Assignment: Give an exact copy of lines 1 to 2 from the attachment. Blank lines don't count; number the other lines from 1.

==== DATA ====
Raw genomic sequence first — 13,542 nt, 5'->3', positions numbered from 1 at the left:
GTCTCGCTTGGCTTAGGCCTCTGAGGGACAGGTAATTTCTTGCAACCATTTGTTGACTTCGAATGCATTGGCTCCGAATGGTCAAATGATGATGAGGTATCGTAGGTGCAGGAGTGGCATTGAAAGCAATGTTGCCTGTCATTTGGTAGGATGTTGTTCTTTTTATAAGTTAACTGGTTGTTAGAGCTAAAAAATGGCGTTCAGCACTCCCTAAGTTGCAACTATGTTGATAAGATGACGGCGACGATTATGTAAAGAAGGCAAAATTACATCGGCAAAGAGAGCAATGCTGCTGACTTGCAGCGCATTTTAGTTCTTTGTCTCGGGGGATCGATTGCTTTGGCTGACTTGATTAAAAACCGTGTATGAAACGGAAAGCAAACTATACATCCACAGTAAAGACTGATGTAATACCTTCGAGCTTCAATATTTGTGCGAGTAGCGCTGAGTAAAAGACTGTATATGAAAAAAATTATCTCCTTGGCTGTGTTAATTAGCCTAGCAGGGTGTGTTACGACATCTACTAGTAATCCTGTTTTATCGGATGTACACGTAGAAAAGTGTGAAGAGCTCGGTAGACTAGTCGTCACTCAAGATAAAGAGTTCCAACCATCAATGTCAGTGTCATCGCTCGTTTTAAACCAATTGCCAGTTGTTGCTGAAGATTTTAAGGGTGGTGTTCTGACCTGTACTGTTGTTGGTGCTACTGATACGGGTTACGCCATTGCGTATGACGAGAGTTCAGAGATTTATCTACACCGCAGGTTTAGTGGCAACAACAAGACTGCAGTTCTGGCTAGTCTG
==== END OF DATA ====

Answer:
Raw genomic sequence first — 13,542 nt, 5'->3', positions numbered from 1 at the left:
GTCTCGCTTGGCTTAGGCCTCTGAGGGACAGGTAATTTCTTGCAACCATTTGTTGACTTCGAATGCATTGGCTCCGAATGGTCAAATGATGATGAGGTATCGTAGGTGCAGGAGTGGCATTGAAAGCAATGTTGCCTGTCATTTGGTAGGATGTTGTTCTTTTTATAAGTTAACTGGTTGTTAGAGCTAAAAAATGGCGTTCAGCACTCCCTAAGTTGCAACTATGTTGATAAGATGACGGCGACGATTATGTAAAGAAGGCAAAATTACATCGGCAAAGAGAGCAATGCTGCTGACTTGCAGCGCATTTTAGTTCTTTGTCTCGGGGGATCGATTGCTTTGGCTGACTTGATTAAAAACCGTGTATGAAACGGAAAGCAAACTATACATCCACAGTAAAGACTGATGTAATACCTTCGAGCTTCAATATTTGTGCGAGTAGCGCTGAGTAAAAGACTGTATATGAAAAAAATTATCTCCTTGGCTGTGTTAATTAGCCTAGCAGGGTGTGTTACGACATCTACTAGTAATCCTGTTTTATCGGATGTACACGTAGAAAAGTGTGAAGAGCTCGGTAGACTAGTCGTCACTCAAGATAAAGAGTTCCAACCATCAATGTCAGTGTCATCGCTCGTTTTAAACCAATTGCCAGTTGTTGCTGAAGATTTTAAGGGTGGTGTTCTGACCTGTACTGTTGTTGGTGCTACTGATACGGGTTACGCCATTGCGTATGACGAGAGTTCAGAGATTTATCTACACCGCAGGTTTAGTGGCAACAACAAGACTGCAGTTCTGGCTAGTCTG